Migrant integration is at the top of the political agenda in many European countries. The acquisition of citizenship through naturalisation is often regarded, in political discourse, as a reward for a successfully completed integration, or as an incentive to reach this goal. Yet not all migrants have the same opportunities or face the same obstacles when it comes to building up a life in a new country. As result, not everyone has an equal interest to naturalise, which also affects the relation between citizenship and integration. Moreover, the requirements for citizenship vary between countries, as well as within countries over time, and these also affect migrants differently. Researching why, how, and for whom citizenship status transition matters, and how varying policies impact on this relation, comes with specific methodological challenges about causal relations and possible confounding factors. To address these challenges, researchers often make use of experimental or quasi-experimental designs, which enjoy increasing popularity in the social sciences. In this workshop we discuss a selection of state-of-the-art papers focused on identifying cause-and-effect relations on immigrant naturalisation and associated outcomes. The one-day workshop is purposely kept small-scale and informal to guarantee sufficient time for in-depth discussion of the various papers.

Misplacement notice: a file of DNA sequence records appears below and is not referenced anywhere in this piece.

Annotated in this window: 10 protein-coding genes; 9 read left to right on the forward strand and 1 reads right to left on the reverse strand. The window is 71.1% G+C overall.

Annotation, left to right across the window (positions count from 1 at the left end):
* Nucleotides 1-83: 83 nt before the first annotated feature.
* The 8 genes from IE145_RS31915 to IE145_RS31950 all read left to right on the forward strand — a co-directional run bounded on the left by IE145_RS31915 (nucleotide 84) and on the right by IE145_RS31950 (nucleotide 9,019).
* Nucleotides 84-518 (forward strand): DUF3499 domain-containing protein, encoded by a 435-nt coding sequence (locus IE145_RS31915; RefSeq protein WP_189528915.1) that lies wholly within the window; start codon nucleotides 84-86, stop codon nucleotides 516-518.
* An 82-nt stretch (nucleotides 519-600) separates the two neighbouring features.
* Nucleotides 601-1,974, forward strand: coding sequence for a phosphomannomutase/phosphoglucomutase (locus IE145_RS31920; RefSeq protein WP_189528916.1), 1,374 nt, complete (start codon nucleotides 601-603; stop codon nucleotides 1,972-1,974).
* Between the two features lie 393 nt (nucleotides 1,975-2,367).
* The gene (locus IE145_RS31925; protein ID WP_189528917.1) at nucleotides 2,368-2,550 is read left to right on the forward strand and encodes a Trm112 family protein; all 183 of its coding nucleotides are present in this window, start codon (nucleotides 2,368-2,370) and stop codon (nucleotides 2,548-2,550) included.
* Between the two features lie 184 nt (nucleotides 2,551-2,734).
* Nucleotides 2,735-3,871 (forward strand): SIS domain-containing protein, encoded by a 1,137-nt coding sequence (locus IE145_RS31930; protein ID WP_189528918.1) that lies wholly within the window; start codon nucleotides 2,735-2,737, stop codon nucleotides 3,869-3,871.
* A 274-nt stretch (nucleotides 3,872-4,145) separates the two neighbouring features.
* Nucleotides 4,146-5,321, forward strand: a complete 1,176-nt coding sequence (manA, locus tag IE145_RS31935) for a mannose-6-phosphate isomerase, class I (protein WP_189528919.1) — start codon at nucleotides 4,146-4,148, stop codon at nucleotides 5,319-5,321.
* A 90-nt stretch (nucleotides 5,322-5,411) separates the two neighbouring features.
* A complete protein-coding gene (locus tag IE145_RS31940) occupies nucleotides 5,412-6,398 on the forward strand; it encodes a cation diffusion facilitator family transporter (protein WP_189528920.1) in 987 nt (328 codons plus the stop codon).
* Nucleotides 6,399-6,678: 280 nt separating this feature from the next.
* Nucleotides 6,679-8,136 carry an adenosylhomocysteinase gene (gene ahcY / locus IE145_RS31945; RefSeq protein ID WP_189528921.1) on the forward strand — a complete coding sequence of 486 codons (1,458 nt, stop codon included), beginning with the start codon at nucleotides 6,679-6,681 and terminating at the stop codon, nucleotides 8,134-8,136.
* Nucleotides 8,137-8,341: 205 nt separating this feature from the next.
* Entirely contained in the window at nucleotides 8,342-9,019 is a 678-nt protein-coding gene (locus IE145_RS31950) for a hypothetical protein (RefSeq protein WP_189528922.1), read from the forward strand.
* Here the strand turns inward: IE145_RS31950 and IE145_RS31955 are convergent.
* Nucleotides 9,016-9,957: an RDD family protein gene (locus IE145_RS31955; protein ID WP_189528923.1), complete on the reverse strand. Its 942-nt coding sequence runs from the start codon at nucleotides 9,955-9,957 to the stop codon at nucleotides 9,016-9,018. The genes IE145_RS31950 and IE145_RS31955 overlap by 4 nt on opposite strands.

The workshop is organized by the ERC-funded project Migrant Life Course and Legal Status Transition, Global Citizenship research area, Global Governance Programme, Robert Schuman Centre for Advanced Studies, EUI.